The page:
Vance Joy

Saturday, March 11
Arizona Financial Theatre, 400 West Washington Street
James Gabriel Keogh didn’t always have his heart set on musical success. Before taking on the mantle of Vance Joy and making a splash in Australia’s music scene, Keogh was devoted to all things “footy.” A football player, he competed with several Australian rules teams before deciding to kick toward a new kind of goal. Back in 2013, his track “Riptide,” off his debut EP God Loves You When You're Dancing, blew up worldwide. Its mellow vibe, insistent acoustic riff, and folksy melodies made it stand out in an era where bands across the world were adopting a stomp-and-clap-on-the-porch, “Mumfordcore” sound. A central part of Joy's appeal is the warmth of his vocals. He sings with an open-hearted sincerity, his voice plaintive and yearning without sliding into mawkishness. With three albums under his belt so far, Joy's developed a relaxed yet passionate sound. He sings with the intimacy of a close friend sharing their innermost thoughts, crooning over a bed of twanging strings, sparse pianos, and drums that kick as hard as Joy’s old teammates. 8 p.m., $49.50-$173.50 via Ashley Naftule
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Isaiah Radke, Solomon Radke, and Dee Radke.
Windish Agency

SkaterCon 8

Saturday, March 11
Paradise Valley Skate Park, 17642 North 40th Street
Skateboard culture and punk rock have been BFFs for decades, dating back to the early ‘80s when both were in their infancy. This weekend’s SkaterCon 8 will celebrate both pursuits. Skaters and punks alike will take over the Paradise Valley Skate Park for a day of sick grinds and three-chord thunder from local bands. DFL, The Earlygrabs, Since We Were Kids, and Corky’s Leather Jacket are all scheduled to perform while skaters pull some sick moves out of their tricktionaries during various competitions. Missouri punk act Radkey will headline and there will also be skate clinics, art displays, vendors, food trucks, and panels on the history of skateboarding. 10 a.m., $20 via Benjamin Leatherman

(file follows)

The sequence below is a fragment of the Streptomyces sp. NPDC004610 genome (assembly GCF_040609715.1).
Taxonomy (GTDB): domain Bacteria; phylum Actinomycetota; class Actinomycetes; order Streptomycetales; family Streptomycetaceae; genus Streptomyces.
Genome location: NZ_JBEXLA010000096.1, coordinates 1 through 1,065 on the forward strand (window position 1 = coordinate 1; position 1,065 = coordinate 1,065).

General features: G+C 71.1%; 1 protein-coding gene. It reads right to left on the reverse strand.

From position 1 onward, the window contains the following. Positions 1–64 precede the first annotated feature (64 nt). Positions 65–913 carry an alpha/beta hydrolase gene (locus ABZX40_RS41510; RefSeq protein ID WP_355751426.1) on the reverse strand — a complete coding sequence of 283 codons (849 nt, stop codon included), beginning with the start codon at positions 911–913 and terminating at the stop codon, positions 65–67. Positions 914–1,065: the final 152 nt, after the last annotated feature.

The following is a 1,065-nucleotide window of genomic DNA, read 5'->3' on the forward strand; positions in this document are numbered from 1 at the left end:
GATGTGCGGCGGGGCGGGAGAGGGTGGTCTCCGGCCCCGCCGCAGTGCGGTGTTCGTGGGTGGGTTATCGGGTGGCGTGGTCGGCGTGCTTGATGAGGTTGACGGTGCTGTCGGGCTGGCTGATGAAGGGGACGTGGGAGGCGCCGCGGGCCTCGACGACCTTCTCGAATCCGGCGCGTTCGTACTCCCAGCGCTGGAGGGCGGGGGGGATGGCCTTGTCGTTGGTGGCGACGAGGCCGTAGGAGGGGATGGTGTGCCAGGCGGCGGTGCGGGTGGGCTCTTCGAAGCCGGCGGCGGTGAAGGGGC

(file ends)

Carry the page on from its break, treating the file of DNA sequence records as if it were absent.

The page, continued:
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The current lineup of Tank and the Bangas.
Jeremy Tauriac

Tank and the Bangas

Sunday, March 12
Crescent Ballroom, 308 North Second Avenue
First, they were Liberated Soul Collective. Then, they were BlackStar Bangas. They finally settled on their current name: Tank and the Bangas. With vocalist Tarriona “Tank” Bell at the forefront, the New Orleans-based ensemble merge elements of funk, soul, and hip-hop to tell stories with passion and ferocity that contain both power and wit. The Bangas are many in number and diverse in style. This small army of skillful musicians and background singers create a fusion of soulful sounds that weave through Bell’s vocals. There’s a whole cast of characters living in her vocal cords. She can break your heart with a rich soulful bellow, or make you laugh when she delivers some lyrics with a childish sass. It’s like Aretha Franklin’s ghost and Nicki Minaj had a fight and then became besties. With McKinley Dixon, 8 p.m., $25-$38 via Amy Young
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Benjamin Leatherman is a staff writer at Phoenix New Times. He covers local nightlife, music, culture, geekery, and fringe pursuits.